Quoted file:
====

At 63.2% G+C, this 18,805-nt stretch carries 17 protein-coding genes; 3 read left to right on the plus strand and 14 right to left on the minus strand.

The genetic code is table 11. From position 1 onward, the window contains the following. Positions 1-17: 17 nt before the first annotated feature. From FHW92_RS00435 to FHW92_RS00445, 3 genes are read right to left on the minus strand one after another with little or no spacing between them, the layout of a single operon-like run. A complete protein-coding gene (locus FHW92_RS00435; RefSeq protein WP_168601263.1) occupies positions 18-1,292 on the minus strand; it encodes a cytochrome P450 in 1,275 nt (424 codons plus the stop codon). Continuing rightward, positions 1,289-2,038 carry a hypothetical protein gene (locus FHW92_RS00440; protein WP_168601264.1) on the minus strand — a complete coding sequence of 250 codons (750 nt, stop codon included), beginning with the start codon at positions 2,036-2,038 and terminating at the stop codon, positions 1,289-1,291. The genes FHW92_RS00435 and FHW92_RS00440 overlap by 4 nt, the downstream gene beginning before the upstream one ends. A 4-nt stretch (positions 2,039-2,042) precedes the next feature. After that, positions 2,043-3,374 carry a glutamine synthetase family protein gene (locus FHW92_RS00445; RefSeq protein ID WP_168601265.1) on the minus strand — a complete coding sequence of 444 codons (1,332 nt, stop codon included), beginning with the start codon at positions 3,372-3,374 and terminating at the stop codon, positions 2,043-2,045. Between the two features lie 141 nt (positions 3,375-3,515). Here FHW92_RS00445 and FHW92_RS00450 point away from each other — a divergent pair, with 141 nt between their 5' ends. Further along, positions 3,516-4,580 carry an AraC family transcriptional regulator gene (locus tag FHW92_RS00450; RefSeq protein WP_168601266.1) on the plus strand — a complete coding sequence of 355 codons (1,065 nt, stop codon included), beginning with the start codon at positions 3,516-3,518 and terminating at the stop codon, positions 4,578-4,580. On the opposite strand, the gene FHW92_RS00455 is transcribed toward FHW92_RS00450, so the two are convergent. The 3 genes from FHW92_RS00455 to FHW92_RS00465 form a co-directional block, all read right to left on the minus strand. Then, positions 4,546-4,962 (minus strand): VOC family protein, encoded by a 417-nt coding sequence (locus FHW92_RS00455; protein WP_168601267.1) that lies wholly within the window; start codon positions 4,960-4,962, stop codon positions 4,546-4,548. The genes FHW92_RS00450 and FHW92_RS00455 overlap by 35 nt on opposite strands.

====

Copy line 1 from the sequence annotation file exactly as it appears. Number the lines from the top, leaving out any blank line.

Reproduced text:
At 63.2% G+C, this 18,805-nt stretch carries 17 protein-coding genes; 3 read left to right on the plus strand and 14 right to left on the minus strand.